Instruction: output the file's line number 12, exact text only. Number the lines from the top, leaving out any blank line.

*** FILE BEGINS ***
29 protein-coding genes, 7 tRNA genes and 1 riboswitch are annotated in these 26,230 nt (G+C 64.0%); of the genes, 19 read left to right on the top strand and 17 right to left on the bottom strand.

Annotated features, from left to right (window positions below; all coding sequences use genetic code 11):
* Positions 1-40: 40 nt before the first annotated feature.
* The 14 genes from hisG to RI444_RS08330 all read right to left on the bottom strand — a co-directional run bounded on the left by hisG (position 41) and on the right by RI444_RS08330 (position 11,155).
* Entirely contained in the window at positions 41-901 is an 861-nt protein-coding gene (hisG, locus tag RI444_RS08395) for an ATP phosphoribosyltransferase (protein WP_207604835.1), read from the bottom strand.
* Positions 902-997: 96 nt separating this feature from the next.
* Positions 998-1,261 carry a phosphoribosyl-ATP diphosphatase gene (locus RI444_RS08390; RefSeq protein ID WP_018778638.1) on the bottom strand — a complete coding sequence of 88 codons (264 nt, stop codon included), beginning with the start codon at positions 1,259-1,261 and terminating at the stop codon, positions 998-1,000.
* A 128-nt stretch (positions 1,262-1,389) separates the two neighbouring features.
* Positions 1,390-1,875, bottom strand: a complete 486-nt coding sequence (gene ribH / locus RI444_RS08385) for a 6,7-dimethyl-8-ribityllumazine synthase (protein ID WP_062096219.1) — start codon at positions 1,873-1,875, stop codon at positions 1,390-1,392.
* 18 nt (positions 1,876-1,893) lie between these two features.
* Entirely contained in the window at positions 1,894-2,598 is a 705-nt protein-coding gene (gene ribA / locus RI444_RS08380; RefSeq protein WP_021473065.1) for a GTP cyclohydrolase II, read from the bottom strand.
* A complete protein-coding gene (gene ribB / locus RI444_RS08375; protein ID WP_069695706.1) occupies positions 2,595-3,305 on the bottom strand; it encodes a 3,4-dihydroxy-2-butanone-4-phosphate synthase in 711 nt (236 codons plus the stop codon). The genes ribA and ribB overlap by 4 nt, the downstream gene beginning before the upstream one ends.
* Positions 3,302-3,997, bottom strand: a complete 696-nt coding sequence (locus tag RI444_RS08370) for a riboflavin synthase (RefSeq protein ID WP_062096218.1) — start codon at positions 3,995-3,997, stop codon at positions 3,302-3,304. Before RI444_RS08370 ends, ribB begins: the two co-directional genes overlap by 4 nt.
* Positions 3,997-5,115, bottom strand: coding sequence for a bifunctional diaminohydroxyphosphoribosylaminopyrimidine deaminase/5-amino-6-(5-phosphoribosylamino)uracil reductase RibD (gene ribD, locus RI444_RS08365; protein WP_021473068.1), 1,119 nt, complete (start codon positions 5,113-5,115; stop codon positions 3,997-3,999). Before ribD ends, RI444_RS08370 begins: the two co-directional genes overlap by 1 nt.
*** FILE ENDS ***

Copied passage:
* A complete protein-coding gene (gene ribB / locus RI444_RS08375; protein ID WP_069695706.1) occupies positions 2,595-3,305 on the bottom strand; it encodes a 3,4-dihydroxy-2-butanone-4-phosphate synthase in 711 nt (236 codons plus the stop codon). The genes ribA and ribB overlap by 4 nt, the downstream gene beginning before the upstream one ends.